Tuesday, September 24, 2013

Reframing the Past

This summer I was one of 13 artists participating in a group show entitled Faces and Figures at the Artisan Enterprise Center in Covington, Kentucky. This was the first exhibit I had been a part of in over twenty years, so I was pretty excited. But I have also not really produced any significant painting or drawing since the late 80's, so it was a selection of those pieces created in the midst of my healing crisis that were taken out of storage, put behind glass and given a public viewing.

The process of dragging these old remnants of my inner struggles into the light understandably offered me the opportunity to revisit those experiences from the present perspective. This allowed me a brief period of glowing appreciation of how far I've come and how much happier, healthier and more whole I am than I was as the clinically depressed art student, who dressed in black and smoked too much. Deeper introspection revealed that most of the shadows I had carefully stored away had left some residue behind. Those remains no longer run my life, but it was good to have them brought to my attention. It took a few weeks of work to clear away what I could.

Choosing frames for the art was easy - cheap and black. The process of doing so led me to thinking of how I was reframing those old outpourings of my soul, and then putting them on display. This is not such a bad thing to do. A little self-disclosure is a good means of reminding us who we are and where we come from.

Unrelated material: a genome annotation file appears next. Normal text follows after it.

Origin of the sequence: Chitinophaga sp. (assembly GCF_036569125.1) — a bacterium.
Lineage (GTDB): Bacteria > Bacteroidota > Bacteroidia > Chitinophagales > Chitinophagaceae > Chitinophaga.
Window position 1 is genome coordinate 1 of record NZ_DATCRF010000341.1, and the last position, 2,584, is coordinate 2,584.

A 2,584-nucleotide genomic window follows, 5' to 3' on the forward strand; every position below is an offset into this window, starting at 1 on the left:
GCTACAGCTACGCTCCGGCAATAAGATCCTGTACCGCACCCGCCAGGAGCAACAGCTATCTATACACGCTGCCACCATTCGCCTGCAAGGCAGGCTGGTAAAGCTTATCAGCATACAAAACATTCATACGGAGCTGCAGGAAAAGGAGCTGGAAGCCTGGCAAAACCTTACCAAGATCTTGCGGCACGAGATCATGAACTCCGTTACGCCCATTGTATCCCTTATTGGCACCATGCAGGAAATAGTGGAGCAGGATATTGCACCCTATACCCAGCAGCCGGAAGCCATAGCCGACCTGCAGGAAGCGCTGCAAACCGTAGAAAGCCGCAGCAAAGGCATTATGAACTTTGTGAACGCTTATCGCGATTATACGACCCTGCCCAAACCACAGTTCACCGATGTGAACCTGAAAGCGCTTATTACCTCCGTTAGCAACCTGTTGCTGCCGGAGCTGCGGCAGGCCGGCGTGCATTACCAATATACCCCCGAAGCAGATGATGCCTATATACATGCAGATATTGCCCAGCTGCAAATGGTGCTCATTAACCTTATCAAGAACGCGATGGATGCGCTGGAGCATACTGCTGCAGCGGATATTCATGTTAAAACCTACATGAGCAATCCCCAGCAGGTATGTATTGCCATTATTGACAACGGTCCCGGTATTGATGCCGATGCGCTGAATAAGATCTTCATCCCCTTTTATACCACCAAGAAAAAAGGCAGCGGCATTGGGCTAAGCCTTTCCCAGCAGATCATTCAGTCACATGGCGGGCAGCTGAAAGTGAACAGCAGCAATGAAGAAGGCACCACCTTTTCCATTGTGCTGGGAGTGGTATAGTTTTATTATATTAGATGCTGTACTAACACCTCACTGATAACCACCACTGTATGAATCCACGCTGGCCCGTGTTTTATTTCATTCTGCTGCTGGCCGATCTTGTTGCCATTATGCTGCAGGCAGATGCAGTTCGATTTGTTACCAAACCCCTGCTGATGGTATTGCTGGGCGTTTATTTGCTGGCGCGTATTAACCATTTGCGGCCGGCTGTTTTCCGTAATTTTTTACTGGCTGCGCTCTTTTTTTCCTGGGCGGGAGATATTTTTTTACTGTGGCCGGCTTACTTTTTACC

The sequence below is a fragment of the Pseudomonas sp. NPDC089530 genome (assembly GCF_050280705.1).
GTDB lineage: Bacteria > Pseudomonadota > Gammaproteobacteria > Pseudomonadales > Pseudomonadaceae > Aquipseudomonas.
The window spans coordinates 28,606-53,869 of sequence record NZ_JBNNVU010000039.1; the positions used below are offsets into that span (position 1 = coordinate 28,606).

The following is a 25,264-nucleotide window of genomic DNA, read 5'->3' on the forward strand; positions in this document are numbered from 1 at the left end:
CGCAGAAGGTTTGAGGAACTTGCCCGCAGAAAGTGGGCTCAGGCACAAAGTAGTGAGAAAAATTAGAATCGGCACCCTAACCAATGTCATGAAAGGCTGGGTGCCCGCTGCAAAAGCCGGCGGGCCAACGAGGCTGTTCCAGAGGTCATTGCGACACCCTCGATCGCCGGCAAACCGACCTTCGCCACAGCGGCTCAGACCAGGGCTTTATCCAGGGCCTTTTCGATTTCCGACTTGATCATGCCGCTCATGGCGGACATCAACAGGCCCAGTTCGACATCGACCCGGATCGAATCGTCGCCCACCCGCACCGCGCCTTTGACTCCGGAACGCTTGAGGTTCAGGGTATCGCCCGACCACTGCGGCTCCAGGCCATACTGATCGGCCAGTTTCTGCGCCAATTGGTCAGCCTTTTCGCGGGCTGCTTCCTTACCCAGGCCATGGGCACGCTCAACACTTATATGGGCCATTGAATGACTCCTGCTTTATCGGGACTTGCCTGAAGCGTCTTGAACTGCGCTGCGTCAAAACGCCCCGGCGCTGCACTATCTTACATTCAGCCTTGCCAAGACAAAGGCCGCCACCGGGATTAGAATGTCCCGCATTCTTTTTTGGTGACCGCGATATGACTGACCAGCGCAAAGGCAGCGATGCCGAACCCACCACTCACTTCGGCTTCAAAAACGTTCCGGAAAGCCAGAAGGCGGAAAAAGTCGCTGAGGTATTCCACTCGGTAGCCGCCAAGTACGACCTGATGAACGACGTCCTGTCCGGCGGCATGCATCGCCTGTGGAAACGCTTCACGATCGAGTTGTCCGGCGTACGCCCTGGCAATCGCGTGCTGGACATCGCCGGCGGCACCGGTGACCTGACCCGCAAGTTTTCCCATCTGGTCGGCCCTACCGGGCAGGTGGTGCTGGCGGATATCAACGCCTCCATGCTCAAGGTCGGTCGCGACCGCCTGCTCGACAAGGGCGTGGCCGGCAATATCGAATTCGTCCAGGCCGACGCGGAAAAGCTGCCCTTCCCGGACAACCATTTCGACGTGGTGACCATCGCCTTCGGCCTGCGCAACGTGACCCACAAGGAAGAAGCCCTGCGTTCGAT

The framed pieces are back in my basement again, awaiting their next outing – or perhaps a collector of expressionist art? They have served to remind me of how my past inhabits my present and to inspire me to create some new works of art that I can look back on in the future to remind me of my journey.

1 comment:

Cliff Q said...

The glory and the problem with creating pictures is that, unlike performance-centered art, they don't go away. Pictures can be like emotional bugs caught in amber. But remember, memory is flawed, and the story we tell about them now is colored by all those years between the doing of them, and the rediscovery. Best solution: make some new art right away, and then store it away as raw material for future epiphanies.